A non-binary San Francisco Navy veteran who was “other than honorably” released before “Don’t Ask, Don’t Tell” – but who recently got an upgrade on his release – is the Profile award recipient in Courage from Swords to Plowshares for the nonprofit Veterans Day celebrations.
“‘Profiles in Courage’ is a book written by [former president, and sailor] John F. Kennedy and in the book he spoke of people who had the courage to stand up for a minority opinion for the greater good, ”Stephan Steffanides told the Bay Area Reporter last week. “He’s talking about senators, but here we’re talking about veterans who were released under the old policy – ‘Don’t ask, don’t say’ or older policies – like I was.”
Steffanides, 53, joined the United States Navy in 1988. While born in Florida, they grew up in San Francisco.
“I grew up in a Navy family on the one hand, but I knew I was different,” Steffanides said. “Of course in the 1980s it was okay to be in the closet, so the idea of telling the Navy I’m not gay made sense.”
At the time, the US military had long banned “homosexuals” from the armed forces outright. During the administration of then President Bill Clinton in 1993, this was changed to a compromise ban on LGBTQ people from disclosing their sexual orientation – DADT – which remained in effect until 2011, after qu he repeal of Congress was signed by then President Barack Obama.
But the Navy, of course, had a reputation even in the pre-DADT era; immortalized by the Village People in the hit of the group “In the Navy” in 1979.
“I loved ‘In the Navy’,” Steffanides said. “It was validation. I was walking down Market Street with my good friend and thought ‘we have to go to this recruiting office’ and we signed up before we left. This song was like a recruiting announcement for the Navy. . “
Steffanides said they didn’t think the Navy would really care about homosexuality, since he was committed to serving America.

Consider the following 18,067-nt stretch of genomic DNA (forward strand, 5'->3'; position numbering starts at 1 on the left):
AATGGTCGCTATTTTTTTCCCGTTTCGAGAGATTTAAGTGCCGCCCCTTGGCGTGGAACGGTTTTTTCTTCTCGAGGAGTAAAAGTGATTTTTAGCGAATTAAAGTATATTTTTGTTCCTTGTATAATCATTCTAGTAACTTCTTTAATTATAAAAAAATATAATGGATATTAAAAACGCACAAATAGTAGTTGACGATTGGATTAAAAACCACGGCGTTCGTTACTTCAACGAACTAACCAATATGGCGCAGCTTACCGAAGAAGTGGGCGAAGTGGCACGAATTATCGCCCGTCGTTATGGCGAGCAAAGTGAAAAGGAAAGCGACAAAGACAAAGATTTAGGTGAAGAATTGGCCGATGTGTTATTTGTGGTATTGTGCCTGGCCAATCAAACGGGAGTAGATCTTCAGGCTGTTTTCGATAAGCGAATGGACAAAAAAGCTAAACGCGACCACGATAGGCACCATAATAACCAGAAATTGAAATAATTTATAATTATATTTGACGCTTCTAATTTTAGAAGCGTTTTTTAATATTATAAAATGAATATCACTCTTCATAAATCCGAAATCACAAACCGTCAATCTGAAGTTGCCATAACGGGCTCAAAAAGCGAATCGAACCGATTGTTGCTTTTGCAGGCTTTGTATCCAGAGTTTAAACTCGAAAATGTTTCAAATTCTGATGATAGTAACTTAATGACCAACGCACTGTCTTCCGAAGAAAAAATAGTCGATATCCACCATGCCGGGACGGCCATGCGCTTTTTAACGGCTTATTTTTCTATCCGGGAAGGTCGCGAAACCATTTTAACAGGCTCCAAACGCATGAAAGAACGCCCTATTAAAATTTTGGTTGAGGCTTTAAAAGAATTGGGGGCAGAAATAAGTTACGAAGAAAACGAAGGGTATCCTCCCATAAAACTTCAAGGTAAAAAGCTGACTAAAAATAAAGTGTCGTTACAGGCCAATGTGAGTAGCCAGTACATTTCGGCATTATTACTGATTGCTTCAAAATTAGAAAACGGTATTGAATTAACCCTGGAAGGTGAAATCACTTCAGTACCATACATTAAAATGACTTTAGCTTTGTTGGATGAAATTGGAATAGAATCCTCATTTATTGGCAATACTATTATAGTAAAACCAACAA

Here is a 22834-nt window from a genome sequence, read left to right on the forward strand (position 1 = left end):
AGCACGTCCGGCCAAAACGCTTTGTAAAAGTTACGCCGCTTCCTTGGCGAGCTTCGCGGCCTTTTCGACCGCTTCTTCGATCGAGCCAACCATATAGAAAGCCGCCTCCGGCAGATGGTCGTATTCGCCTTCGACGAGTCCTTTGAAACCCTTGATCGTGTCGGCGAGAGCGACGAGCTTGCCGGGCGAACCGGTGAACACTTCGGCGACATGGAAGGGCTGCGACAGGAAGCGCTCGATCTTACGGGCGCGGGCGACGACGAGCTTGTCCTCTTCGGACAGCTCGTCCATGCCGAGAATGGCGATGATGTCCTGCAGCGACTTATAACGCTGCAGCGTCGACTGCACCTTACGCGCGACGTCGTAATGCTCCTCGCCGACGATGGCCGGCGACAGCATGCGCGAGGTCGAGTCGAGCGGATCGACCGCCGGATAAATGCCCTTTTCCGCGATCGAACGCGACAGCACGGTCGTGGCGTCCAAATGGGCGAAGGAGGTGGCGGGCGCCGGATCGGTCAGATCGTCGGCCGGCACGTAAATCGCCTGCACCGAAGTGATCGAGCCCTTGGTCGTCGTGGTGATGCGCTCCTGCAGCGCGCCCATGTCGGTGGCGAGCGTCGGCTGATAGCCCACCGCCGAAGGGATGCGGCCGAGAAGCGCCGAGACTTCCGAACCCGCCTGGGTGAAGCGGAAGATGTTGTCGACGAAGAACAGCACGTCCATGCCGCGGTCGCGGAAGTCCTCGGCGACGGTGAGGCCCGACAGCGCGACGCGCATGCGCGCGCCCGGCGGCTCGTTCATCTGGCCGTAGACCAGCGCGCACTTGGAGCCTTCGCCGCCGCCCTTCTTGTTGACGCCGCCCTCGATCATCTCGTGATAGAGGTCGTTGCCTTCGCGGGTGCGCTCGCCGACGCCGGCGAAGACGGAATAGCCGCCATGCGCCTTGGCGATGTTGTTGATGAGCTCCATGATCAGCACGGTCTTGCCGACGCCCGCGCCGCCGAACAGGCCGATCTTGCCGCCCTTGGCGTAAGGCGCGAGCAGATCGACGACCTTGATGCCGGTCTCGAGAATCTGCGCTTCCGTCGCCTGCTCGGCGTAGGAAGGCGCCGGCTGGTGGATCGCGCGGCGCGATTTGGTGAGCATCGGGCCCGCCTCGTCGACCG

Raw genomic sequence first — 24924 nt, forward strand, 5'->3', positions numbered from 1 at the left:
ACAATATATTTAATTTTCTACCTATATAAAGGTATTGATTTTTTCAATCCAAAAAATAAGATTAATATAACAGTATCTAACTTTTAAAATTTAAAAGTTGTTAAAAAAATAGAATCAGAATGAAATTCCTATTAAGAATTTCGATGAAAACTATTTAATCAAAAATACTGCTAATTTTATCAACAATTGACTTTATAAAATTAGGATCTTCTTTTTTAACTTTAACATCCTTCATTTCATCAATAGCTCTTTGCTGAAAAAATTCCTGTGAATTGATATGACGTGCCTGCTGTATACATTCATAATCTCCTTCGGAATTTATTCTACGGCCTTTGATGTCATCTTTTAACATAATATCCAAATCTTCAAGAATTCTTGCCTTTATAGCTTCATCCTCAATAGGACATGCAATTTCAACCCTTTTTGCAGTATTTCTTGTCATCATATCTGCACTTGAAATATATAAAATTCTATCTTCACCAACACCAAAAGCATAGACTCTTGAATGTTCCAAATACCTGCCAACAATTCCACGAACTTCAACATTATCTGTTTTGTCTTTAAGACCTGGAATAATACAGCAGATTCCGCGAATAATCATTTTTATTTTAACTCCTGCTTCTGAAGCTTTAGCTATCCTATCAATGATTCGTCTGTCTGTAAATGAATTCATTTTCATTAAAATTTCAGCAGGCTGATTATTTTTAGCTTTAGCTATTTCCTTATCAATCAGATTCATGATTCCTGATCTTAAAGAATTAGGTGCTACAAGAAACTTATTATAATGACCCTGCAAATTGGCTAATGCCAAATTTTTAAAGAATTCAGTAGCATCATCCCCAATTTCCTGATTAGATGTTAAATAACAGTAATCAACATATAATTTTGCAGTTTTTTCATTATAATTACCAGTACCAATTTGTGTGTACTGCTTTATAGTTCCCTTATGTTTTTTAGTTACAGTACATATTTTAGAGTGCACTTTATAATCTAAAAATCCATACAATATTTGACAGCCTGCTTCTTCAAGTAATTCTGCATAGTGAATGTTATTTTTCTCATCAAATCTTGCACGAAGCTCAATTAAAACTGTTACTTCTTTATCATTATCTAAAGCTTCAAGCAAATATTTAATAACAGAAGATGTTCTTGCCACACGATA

“I thought they wouldn’t care if I was gay or not because I wanted to be of service and put my life on the line for the Constitution of the United States,” Steffanides said. “I took a chance and said I wanted to be a sailor.”
Steffanides served aboard the USS Abraham Lincoln, a Nimitz-class aircraft carrier, they said.
But the honeymoon was short-lived.
“There was a witch hunt,” Steffanides explained, after an explosion inside the USS Iowa killed 47 crew members in April 1989.
The Navy initially concluded that a suicidal crew member Clayton Hartwig had deliberately caused the explosion. During the investigation, officers disclosed to the media that Hartwig was romantically involved with another male crew member, Kendall Truitt, and that Hartwig decided to commit murder-suicide when he deteriorated. .
The Navy was unable to conclude whether these allegations were true, and ultimately, after a damning report later in the year on CBS’s “60 Minutes” and after a third party investigation, withdrew its original findings. , expressed regret to Hartwig’s family and said the cause of the explosion could not be determined.
Steffanides said after the Iowa incident things got more curious.
“They opened my locker, looked inside and found magazines,” they said. “There were eight or nine other releases at the same time. They called us separately and said, ‘I have proof. The other guy has already confirmed and incriminated you. If you cooperate, you will get a lighter sentence. “Now no one wants to report your brother for being gay.”
Steffanides said they were denied the presence of a lawyer for the Judge Advocate General (JAG) and that they “ended up going to the brig”, when they were demoted.
After being declared “unfit for service in the Navy”, Steffanides declared that they should remain at their post “to train my replacement”. They were eventually deported months later on Christmas Eve 1993 in Norfolk, Virginia.
Gay sex was still illegal in Virginia at the time, before the ban in that state and 13 more were declared unconstitutional by the United States Supreme Court a decade later in Lawrence v. Texas.